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7 Hours To Go Movie Review

7 hours to go movie review

Where style overpowers real substance of the movie

Too many films releasing this Friday, which certainly does include the one called 7 Hours To Go. It is suspense action thriller movie, which is directed and written by Saurabh Varma and is produced by Nikita Thakur under the banner called Kraian Media. After a couple of delays in the film, the finally got released this Friday starring Shiv Pandit, Sandeepa Dhar, Natasa Stankovic and Varun Badola in the lead roles. The film deals with a psychic person who has seven hostages and it is being dealt by private investigator that has seven hours. The film is roughly of two hours with a runtime of 115 minutes, well, time to check the review of the movie as sunder:


The thriller genre in B Town still remains undercooked to its complete potential unlike the way these are found in Hollywood. And films like 7 Hours To Go is certainly not an exception. Its director who made Mickey Virus impressing everyone raised expectations of the audience; however, with 7 Hours To Go, he seems to have faltered in his efforts. The film is about a cop Shiv played by Arjun Ranavat who takes seven people in the hostage in Bombay High Court. His every action is baffles the police team, which is led by Shukla Ji played by Sandeepa Dhar and ACP Dhadke played by Varun Badola. The cops have only seven hours to meet the demands of this cop. As the time ticks up with every second, the story intensifies unleashing new motives and conspiracies, the twists and turns in the film remains till the last minute of the movie.

There is something really crafty about the way the director deals with his movies. Unlike Mickey Virus, this film is very much modest in terms of budget, however, he sharp enough to confide the budgetary things over the screen.  Hence the film is slick, stylish and fairly edgy in pretext of its treatment. The thrill elements in the movie simply leave an impact on the audience, while he also can be applauded for the well placed songs in the movie. The music seems to be okay, however, what is more appreciating is the way the music is composed for the film that goes without disturbing the narrative.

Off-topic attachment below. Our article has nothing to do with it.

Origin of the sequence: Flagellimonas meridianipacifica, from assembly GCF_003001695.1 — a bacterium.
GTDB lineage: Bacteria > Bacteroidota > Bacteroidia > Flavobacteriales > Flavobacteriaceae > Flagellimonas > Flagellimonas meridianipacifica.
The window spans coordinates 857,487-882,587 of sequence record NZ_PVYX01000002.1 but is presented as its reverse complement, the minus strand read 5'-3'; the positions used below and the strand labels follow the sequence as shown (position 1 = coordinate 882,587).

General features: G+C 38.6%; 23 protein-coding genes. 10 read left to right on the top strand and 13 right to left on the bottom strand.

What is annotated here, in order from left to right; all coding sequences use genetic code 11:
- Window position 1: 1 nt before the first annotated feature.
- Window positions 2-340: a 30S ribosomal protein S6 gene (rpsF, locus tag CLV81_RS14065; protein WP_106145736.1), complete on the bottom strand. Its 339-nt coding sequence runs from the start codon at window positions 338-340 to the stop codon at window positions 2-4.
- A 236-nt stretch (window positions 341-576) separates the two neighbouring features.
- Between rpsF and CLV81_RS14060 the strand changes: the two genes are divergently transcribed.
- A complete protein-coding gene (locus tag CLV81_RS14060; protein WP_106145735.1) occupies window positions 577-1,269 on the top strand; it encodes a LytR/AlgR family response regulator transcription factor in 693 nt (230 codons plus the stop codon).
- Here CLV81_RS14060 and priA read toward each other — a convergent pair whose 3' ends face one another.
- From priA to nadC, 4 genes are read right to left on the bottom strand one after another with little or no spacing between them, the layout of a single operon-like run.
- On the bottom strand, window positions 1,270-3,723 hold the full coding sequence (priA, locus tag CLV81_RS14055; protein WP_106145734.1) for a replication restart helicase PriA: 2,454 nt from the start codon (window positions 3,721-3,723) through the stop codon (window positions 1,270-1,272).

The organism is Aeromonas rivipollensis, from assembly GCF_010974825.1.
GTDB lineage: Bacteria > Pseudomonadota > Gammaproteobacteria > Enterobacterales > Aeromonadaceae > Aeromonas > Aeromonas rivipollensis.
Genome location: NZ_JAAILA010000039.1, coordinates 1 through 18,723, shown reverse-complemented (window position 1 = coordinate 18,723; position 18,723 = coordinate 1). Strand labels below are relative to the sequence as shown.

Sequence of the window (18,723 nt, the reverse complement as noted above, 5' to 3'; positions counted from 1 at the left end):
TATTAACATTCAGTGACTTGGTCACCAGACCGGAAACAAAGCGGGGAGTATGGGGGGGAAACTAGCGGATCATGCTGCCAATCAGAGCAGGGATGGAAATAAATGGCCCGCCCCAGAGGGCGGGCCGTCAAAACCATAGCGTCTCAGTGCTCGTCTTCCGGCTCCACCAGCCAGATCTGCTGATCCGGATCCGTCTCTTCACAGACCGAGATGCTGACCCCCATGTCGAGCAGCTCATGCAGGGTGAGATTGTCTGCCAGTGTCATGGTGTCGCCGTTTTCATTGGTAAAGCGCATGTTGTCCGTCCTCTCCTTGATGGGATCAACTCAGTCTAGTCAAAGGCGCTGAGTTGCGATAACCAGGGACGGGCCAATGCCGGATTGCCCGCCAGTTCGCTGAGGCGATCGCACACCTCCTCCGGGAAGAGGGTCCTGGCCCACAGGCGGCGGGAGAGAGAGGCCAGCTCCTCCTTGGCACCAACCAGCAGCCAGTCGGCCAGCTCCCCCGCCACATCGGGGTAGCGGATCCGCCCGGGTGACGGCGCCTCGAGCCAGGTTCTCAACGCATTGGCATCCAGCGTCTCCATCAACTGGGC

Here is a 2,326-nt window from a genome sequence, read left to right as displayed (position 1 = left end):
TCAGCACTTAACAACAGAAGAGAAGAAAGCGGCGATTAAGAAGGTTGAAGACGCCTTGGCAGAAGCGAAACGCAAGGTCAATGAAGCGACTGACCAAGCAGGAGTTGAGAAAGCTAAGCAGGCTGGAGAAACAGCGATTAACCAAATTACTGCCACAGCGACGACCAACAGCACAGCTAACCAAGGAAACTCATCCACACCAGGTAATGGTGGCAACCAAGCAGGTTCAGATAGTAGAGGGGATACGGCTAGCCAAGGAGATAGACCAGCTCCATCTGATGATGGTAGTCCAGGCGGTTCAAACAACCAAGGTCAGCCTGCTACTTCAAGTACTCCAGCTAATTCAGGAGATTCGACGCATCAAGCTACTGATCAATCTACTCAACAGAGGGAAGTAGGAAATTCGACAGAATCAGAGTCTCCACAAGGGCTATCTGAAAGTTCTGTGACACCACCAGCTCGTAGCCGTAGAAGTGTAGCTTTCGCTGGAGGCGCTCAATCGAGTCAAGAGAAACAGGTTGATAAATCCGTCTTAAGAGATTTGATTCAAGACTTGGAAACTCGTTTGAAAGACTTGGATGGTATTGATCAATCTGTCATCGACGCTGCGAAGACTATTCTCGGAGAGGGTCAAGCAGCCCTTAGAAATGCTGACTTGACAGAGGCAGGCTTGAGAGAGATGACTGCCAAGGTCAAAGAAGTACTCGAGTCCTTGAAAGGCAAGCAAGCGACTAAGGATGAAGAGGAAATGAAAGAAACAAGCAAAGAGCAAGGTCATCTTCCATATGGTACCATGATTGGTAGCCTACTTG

Talking about the stunts in the film especially the ones by Sandeepa Dhar, it was cool. She seemed to be decent in her performance despite not being fitting for the role. On the other side, Varun Badola has an interesting character with his own punch lines. However, its Shiv Pandit who carries the entire film on his shoulder and doing a great job. There is a good amount of integrity element in the film, which he has tried to portray over the silver screen. So, if you are his fan, you would rather never like to miss him in this role in the movie.

Talking about the downsides, the problem with thriller movies is the progression seen in the script, which is supposed to be very much effective for keeping the audience engaged. Varma is seen losing control in the second half of the movie. This gives the only message the he is unable to fill the gaps right. Hence he adds up the characters and scenes, which add nothing much to the drama and rather is seen failing to hold your interest. For instance, the director has given loads of screen space to the role of Amol Palekar played by Ketan Singh when he could have managed to do this thing without really doing this. Thus when Varma is seen losing his shift balances, the entire film loses its equilibrium. This happens just when you start applauding the detailing done by the director, right from the cars, bullets and the flying machine over the roads of Bombay in a very much filmy fashion. And lastly, it is really goes perplexing as to what makes the colleagues undress casually in front of each other. Well, the only issue of this movie is that style simply overpowers the substance too often in the movie.

7 Hours to Go – Last Word

Thrillers are not that simple to make, however, the attempt to make 7 Hours to Go has tried to touch the parameters yet it fails in some way or the other. Considering a crime thriller, the director was seen faltering in choosing the right star cast along with working on the edges of the film, which are supposed to be sharpen with effective filmmaking skills. All we could realize was the style overshadowing the real substance of the film.

Rating – 2.5


Manoj L


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